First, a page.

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Re: GE domestic plantsa nyone/



Justin,

I think the reason for bringing God into the discussion is as a way to 
communicate that our society needs to start placing limits on the power and 
authority of science, which currently sees itself as having ultimate power 
and rights over all people and things, without restraint from other paradigms.

I am Jewish, and everybody knows that Jews have been among the world's 
greatest contributors to science, from Newton to Einstein. The Jewish 
religion has always supported appropriate advances in science. However, we 
specifically have a prohibition against the grafting of species, coming from 
Leviticus 19:19. Here is a statement from Nachmanides, who lived in the 12th 
century:

"One who combines two different species, thereby changes and defiles the work 
of Creation, as if he is thinking that the Holy One, blessed be He, has not 
completely perfected the world and he desires to help along in the creation 
of the world by adding to it new kinds of creatures. . . . The act of 
combining different species is despicable . . . their nature and form change 
when they derive nutrition from each other. . . And one of our colleagues 
adds to the reason for the prohibition against mixing seeds, that it is in 
order not to throw into disorder the primary forces which bring about the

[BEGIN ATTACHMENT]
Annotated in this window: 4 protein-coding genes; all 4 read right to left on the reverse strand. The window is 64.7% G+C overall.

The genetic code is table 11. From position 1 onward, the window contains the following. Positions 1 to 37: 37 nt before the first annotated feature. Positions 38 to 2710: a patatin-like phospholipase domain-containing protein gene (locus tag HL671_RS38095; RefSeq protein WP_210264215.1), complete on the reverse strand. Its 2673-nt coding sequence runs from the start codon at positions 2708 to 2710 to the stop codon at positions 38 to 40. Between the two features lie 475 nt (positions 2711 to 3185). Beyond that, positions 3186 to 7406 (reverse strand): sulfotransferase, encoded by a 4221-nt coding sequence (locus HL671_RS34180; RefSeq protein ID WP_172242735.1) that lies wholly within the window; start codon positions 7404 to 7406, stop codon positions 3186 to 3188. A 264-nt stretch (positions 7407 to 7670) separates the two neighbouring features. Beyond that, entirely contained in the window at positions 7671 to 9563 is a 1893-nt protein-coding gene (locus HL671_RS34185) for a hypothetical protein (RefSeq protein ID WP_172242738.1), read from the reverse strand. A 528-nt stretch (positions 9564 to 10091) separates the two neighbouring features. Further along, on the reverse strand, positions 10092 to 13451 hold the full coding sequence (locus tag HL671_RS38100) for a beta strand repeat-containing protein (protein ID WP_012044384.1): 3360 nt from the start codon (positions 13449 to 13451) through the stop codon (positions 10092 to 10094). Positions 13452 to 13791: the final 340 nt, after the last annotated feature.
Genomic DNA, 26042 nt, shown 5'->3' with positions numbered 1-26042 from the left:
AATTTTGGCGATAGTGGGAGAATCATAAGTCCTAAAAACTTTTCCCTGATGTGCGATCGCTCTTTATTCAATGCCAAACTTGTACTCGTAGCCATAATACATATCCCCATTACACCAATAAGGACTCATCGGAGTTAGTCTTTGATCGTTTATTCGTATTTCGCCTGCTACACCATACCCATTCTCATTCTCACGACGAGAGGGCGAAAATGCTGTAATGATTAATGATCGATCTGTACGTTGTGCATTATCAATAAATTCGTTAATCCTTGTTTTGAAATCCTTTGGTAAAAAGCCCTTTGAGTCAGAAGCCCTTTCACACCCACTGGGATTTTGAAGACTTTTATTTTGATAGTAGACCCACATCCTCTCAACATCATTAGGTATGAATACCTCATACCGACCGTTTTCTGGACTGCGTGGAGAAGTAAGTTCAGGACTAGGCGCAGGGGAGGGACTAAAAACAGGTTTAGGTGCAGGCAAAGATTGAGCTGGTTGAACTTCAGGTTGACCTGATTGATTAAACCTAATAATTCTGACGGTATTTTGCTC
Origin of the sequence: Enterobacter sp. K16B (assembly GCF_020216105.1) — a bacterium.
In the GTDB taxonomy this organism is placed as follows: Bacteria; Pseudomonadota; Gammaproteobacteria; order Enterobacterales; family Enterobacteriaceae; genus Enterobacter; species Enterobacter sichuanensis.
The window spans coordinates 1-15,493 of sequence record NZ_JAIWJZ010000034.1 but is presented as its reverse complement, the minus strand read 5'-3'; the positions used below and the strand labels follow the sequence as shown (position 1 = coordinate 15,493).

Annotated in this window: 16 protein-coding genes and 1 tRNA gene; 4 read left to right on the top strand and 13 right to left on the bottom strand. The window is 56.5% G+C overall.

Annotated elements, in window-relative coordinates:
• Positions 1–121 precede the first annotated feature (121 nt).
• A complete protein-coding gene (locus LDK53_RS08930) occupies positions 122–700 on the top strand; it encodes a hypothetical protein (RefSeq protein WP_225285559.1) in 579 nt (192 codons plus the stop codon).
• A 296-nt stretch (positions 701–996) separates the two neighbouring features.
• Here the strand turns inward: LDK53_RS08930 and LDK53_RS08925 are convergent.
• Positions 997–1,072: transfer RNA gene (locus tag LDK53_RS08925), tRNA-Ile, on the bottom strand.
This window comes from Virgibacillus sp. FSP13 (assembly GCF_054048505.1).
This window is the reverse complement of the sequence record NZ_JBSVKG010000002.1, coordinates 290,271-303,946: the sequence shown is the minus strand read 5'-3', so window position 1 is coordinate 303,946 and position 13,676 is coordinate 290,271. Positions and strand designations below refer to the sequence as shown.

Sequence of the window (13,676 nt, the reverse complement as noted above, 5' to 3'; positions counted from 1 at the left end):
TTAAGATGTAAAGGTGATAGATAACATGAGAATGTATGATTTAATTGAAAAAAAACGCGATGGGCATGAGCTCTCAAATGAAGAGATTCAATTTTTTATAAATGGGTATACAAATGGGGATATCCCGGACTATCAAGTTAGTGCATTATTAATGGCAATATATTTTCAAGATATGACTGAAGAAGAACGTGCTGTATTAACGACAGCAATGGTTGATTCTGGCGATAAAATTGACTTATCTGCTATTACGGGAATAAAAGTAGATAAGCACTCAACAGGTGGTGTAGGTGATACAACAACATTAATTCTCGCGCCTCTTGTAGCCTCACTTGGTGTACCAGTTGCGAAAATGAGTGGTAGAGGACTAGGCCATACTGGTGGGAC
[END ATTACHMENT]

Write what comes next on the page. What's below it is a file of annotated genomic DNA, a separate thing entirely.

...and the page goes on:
growth of the plants, when they derive nutrition from each other. . .  All 
plants have their foundations in higher forces, and it is from there that the 
Eternal commanded them the blessing, even life forever. Thus he who mixes 
different kinds of seeds, denies and throws into disorder the work of 
Creation."

Therefore, genetic tampering of plants violates my religious convictions and 
my religious freedom, particularly when the plants are not labeled. This is 
not a Luddite position -- again, we have always supported scientific advance, 
but we also recognize that science, like everything else in our physical 
world, has limits, and these limits are clearly defined by our tradition. 
Genetic tampering of plants oversteps those limits. 

I haven't seen anything coming from the biotechnology industry which can be 
described as self-restraint or a self-awareness of the appropriate limits of 
their sphere.

- Nina